17. Austin Troy & Jeff Romm, 2004. "Assessing the price effects of flood hazard disclosure under the California natural hazard disclosure law (AB 1195)," Journal of Environmental Planning and Management, Taylor & Francis Journals, vol. 47(1), pages 137-162.
    18. Ehrlich, Isaac & Becker, Gary S, 1972. "Market Insurance, Self-Insurance, and Self-Protection," Journal of Political Economy, University of Chicago Press, vol. 80(4), pages 623-648, July-Aug..
    19. Amy Finkelstein & Kathleen McGarry, 2006. "Multiple Dimensions of Private Information: Evidence from the Long-Term Care Insurance Market," American Economic Review, American Economic Association, vol. 96(4), pages 938-958, September.
    20. Bin, Okmyung & Landry, Craig E., 2013. "Changes in implicit flood risk premiums: Empirical evidence from the housing market," Journal of Environmental Economics and Management, Elsevier, vol. 65(3), pages 361-376.
    21. Erwann O. Michel-Kerjan, 2010. "Catastrophe Economics: The National Flood Insurance Program," Journal of Economic Perspectives, American Economic Association, vol. 24(4), pages 165-186, Fall.
    Full references (including those not matched with items on IDEAS)

    Citations

    Citations are extracted by the CitEc Project, subscribe to its RSS feed for this item.
    as


    Cited by:

    1. Andor, Mark A. & Osberghaus, Daniel & Simora, Michael, 2020. "Natural Disasters and Governmental Aid: Is there a Charity Hazard?," Ecological Economics, Elsevier, vol. 169(C).
    2. Carolyn Kousky & Erwann Michel-Kerjan, 2017. "Examining Flood Insurance Claims in the United States: Six Key Findings," Journal of Risk & Insurance, The American Risk and Insurance Association, vol. 84(3), pages 819-850, September.
    3. Andrew Royal, 2017. "Dynamics in risk taking with a low-probability hazard," Journal of Risk and Uncertainty, Springer, vol. 55(1), pages 41-69, August.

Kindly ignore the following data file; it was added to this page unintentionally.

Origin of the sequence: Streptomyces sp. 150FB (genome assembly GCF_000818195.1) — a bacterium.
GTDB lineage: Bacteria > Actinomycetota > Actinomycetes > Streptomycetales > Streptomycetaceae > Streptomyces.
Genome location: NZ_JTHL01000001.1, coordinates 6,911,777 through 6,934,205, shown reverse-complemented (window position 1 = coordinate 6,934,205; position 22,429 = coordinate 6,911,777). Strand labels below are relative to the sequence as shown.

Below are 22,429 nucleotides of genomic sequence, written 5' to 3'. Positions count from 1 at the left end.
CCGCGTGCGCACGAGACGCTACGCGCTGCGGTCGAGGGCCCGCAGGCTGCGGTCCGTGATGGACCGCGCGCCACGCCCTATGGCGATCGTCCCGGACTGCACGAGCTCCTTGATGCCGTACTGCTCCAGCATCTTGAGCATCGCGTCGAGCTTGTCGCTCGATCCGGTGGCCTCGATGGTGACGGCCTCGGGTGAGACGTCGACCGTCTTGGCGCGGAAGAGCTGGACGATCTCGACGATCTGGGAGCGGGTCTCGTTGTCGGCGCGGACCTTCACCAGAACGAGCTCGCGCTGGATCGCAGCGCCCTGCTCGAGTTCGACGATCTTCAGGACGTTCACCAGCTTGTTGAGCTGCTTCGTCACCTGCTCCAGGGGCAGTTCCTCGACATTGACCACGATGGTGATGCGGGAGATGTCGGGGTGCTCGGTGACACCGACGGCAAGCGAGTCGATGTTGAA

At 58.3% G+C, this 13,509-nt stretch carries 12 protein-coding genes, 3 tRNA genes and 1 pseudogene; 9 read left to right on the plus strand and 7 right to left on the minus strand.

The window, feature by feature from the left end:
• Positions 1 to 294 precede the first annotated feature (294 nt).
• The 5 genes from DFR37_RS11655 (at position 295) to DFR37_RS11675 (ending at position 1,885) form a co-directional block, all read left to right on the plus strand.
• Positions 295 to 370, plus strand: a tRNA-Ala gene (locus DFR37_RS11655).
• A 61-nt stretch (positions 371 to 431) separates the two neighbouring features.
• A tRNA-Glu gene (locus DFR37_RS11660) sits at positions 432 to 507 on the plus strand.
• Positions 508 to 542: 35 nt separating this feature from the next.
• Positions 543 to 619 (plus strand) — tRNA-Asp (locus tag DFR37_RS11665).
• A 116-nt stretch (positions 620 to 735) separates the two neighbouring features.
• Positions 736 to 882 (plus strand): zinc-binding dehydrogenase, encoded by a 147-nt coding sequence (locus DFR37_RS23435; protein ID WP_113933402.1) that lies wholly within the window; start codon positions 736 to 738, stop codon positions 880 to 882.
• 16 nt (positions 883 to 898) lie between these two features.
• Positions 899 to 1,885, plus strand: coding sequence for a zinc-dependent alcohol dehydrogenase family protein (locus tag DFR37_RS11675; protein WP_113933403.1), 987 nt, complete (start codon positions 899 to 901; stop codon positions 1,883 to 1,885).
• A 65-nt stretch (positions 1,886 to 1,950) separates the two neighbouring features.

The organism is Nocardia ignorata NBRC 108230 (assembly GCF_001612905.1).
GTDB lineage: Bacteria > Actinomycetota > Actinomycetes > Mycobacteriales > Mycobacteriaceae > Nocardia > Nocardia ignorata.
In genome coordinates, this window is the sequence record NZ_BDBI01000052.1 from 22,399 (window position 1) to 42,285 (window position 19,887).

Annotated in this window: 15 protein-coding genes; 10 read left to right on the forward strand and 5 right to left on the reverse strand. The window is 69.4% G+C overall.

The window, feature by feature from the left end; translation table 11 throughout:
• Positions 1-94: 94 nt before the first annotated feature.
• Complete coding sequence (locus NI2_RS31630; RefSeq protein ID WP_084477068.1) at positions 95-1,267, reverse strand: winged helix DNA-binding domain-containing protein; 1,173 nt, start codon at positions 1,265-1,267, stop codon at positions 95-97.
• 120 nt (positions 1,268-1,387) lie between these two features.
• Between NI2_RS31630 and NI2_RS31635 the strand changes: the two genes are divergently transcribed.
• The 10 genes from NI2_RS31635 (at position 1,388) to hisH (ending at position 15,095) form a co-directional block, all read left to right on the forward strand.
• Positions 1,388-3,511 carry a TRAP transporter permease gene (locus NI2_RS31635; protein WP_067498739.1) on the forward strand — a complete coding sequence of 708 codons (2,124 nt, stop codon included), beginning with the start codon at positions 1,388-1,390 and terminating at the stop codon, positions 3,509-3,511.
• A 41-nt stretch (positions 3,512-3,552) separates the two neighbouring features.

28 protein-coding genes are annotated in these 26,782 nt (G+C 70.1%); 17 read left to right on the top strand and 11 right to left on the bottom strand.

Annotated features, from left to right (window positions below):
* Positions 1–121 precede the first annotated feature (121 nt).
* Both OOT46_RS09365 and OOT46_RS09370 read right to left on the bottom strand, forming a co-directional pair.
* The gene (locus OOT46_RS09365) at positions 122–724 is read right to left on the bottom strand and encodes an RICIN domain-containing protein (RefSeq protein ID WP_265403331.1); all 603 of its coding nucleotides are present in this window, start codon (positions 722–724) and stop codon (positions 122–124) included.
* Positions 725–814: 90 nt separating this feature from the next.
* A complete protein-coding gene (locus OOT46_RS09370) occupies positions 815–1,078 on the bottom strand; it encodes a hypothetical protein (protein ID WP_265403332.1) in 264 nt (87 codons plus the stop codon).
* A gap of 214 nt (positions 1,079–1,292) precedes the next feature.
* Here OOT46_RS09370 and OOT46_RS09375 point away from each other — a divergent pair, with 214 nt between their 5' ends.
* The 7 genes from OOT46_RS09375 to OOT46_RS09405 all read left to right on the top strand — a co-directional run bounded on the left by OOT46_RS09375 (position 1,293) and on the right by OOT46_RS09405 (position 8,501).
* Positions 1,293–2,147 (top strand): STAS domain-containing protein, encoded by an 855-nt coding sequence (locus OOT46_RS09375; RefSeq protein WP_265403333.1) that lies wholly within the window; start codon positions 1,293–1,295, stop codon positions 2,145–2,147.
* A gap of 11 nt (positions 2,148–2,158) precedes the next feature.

4. Shinichi Kamiya & Noriyoshi Yanase, 2019. "Learning from extreme catastrophes," Journal of Risk and Uncertainty, Springer, vol. 59(1), pages 85-124, August.
    5. Amanda Savitt, 2017. "Insurance as a tool for hazard risk management? An evaluation of the literature," Natural Hazards: Journal of the International Society for the Prevention and Mitigation of Natural Hazards, Springer;International Society for the Prevention and Mitigation of Natural Hazards, vol. 86(2), pages 583-599, March.
    6. Kousky, Carolyn & Michel-Kerjan, Erwann O. & Raschky, Paul A., 2018. "Does federal disaster assistance crowd out flood insurance?," Journal of Environmental Economics and Management, Elsevier, vol. 87(C), pages 150-164.
    7. Singh, Ruchi, 2019. "Seismic risk and house prices: Evidence from earthquake fault zoning," Regional Science and Urban Economics, Elsevier, vol. 75(C), pages 187-209.
    8. Arnaud Reynaud & Manh-Hung Nguyen & Cécile Aubert, 2018. "Is there a demand for flood insurance in Vietnam? Results from a choice experiment," Environmental Economics and Policy Studies, Springer;Society for Environmental Economics and Policy Studies - SEEPS, vol. 20(3), pages 593-617, July.
    9. Dong Wang & Rachel A. Davidson & Joseph E. Trainor & Linda K. Nozick & Jamie Kruse, 2017. "Homeowner purchase of insurance for hurricane-induced wind and flood damage," Natural Hazards: Journal of the International Society for the Prevention and Mitigation of Natural Hazards, Springer;International Society for the Prevention and Mitigation of Natural Hazards, vol. 88(1), pages 221-245, August.

    More about this item

    Keywords

    Floods; Disaster insurance; NFIP; Race; Georgia;

    Statistics

    Access and download statistics

    Corrections

    All material on this site has been provided by the respective publishers and authors. You can help correct errors and omissions. When requesting a correction, please mention this item's handle: RePEc:eee:ecolec:v:117:y:2015:i:c:p:153-161. See general information about how to correct material in RePEc.

    For technical questions regarding this item, or to correct its authors, title, abstract, bibliographic or download information, contact: (Dana Niculescu). General contact details of provider: http://www.elsevier.com/locate/ecolecon .

    If you have authored this item and are not yet registered with RePEc, we encourage you to do it here. This allows to link your profile to this item. It also allows you to accept potential citations to this item that we are uncertain about.

    If CitEc recognized a reference but did not link an item in RePEc to it, you can help with this form .

    If you know of missing items citing this one, you can help us creating those links by adding the relevant references in the same way as above, for each refering item. If you are a registered author of this item, you may also want to check the "citations" tab in your RePEc Author Service profile, as there may be some citations waiting for confirmation.

    Please note that corrections may take a couple of weeks to filter through the various RePEc services.

    IDEAS is a RePEc service hosted by the Research Division of the Federal Reserve Bank of St. Louis . RePEc uses bibliographic data supplied by the respective publishers.